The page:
“It also affects the media owners because the money is not coming in, and in that situation, there is no way media owners can innovate, buy new equipment and pay salaries. And if salaries are not being paid, where would the motivation come from?” he asked, rhetorically.
Adedoyin also argued that the intervention of the state, through its regulatory agencies, had also been a challenge to practitioners and practice of outdoor in the country.
According to him, the outdoor advertising sector has continued to be a shadow of its old self, since the advent of states’ outdoor advertising agencies; since they have continued to play the ‘tax man’s ‘ role in the industry, instead of limiting themselves to their statutory role of creating a suitable business ambience for businesses to flourish.
Sharing his own brand-building tale, the Chief Executive Officer of First Generation Mortgage Bank (FGMB) Limited, Mr. Young -Toby Ekechi, explained that what the private mortgage bank had done was to identify the gaps in the nation’s built sector, and come up with strategies at filling such gaps.
“We looked at the Nigerian Housing and Mortgage sector and we discovered that a lot of Nigerians are unhoused. And it’s been quite difficult, even for federal government to provide housing for all Nigerians, even with the Federal Mortgage Bank of Nigeria.
“We believe that it is either because people do not have the capacity to own houses or there are no houses to own,” he explained.
According to him, the strategy adopted, therefore was to go into partnership with developers, across the country, a development that saw the Bank give mortgages in the last two quarters of 2019, in the excess of 300 units.
“The strategy is to have some level of agreement with such developers to give out these houses, without having to have their profits in the short run. So the developers were able to cover the cost of construction and then the profit and others spread over years.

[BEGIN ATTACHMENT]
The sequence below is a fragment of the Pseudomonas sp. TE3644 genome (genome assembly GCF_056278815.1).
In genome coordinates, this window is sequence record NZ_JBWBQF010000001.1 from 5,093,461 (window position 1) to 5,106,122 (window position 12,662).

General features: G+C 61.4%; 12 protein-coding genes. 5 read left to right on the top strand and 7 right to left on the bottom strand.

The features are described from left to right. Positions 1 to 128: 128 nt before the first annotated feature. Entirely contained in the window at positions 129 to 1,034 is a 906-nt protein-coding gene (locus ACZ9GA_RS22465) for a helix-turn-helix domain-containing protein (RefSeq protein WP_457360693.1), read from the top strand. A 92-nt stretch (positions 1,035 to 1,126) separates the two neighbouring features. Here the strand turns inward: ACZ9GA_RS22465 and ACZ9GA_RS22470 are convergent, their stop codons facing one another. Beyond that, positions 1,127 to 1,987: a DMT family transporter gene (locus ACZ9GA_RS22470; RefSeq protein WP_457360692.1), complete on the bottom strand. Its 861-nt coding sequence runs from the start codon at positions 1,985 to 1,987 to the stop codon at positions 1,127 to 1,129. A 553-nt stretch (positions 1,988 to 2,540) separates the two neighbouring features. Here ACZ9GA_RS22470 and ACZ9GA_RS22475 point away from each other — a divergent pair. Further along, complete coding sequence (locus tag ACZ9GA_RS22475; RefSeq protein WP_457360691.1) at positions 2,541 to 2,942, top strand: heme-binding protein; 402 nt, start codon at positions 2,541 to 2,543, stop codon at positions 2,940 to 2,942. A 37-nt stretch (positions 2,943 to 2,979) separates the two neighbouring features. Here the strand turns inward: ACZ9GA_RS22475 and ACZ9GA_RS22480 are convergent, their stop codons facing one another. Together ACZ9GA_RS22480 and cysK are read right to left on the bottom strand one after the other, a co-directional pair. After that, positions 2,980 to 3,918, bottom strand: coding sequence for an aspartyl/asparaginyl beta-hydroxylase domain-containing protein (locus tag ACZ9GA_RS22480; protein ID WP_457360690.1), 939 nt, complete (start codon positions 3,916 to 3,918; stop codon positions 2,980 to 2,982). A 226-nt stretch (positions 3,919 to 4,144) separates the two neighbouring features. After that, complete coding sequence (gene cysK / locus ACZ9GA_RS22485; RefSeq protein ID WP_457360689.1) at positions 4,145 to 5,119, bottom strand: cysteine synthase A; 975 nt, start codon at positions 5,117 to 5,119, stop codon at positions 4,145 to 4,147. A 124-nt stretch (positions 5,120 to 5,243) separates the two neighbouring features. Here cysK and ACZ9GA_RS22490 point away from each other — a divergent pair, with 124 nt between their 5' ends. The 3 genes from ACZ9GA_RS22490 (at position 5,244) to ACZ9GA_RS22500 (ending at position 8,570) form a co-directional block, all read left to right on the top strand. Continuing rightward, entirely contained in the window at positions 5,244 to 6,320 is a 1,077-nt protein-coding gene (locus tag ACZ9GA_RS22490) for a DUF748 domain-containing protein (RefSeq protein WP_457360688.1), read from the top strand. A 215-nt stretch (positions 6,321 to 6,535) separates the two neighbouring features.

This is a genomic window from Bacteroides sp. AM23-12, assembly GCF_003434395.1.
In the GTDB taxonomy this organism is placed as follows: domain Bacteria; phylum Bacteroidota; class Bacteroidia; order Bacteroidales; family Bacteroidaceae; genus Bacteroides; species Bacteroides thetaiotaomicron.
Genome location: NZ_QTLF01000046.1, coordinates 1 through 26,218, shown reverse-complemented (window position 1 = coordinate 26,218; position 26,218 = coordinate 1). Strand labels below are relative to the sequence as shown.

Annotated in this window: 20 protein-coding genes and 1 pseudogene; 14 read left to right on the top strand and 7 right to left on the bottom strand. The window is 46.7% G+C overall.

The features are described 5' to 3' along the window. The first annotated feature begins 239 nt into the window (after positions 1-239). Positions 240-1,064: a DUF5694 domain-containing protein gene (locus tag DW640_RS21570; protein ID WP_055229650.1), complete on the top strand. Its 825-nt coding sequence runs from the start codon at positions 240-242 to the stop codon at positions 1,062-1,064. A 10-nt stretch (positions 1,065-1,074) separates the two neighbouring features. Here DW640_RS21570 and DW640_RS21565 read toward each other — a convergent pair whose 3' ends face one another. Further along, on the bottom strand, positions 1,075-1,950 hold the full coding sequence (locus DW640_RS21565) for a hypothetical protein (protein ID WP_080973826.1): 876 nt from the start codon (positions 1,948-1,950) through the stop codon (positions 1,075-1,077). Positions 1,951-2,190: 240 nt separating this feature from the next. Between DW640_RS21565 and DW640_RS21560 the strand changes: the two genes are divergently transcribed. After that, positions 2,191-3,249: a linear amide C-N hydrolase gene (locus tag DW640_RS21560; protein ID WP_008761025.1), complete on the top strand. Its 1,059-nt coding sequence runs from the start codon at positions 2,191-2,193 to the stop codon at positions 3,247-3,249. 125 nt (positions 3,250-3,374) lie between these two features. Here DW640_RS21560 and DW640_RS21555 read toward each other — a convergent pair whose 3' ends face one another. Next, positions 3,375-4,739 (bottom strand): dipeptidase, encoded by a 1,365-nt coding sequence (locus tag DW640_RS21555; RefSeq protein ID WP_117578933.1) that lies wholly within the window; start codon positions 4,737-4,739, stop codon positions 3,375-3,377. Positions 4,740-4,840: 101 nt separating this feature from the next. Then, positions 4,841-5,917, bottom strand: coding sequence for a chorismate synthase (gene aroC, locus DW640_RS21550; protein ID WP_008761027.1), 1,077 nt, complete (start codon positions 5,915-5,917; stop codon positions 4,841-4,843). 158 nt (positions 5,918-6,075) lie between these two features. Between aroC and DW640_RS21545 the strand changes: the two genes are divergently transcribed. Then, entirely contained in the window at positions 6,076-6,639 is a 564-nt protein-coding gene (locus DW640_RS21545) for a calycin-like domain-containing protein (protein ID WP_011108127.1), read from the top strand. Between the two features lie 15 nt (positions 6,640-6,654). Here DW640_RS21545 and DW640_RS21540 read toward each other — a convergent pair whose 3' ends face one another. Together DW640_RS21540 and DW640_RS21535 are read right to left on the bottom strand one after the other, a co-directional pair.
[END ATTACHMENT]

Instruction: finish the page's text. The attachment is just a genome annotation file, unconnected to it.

“The bank is the only mortgage bank, privately owned that is giving mortgages for ten years tenure at single digit interest rate, the only entity that is doing that at the moment is Federal Mortgage Bank of Nigeria,” he added.
In a paper delivered at the event, the Chief Executive Officer of Jungle of Ideas, Mr. Emeka Ugbogu, stressed the need for brands to continually innovate to enable them survive competition.
He argued that since the world is gradually becoming tech-driven, it has become imperative for brands to maximise technology in their operations.
“We should try as much as possible to maximise technology, as brands. In the next few years, jobs will go, many things will change, because we are in that age of disruption. We must begin to think ahead and see how we can leverage this technology to enhance our businesses.
“We must be brand-builders. Unfortunately we are not there yet, in Nigeria. It is a major challenge. But I believe if we want to be impactful in West Africa, we must begin to build brands,” he added.
“The Project Director, West Africa Innovation Awards, Mr. Abidemi Adesanyae stated that the brands, picked from different sectors of the nation’s economy, were being recognised for the excellent services ‘rendered over the years’.
He explained that the organisers of the Awards would continue to beam their search light on the exploits of brands, within the West African all-region.
One of the ways the organisers plan to make it all-inclusive in the coming years, is the plan to organise the next edition of the Awards in a neighbouring West African country.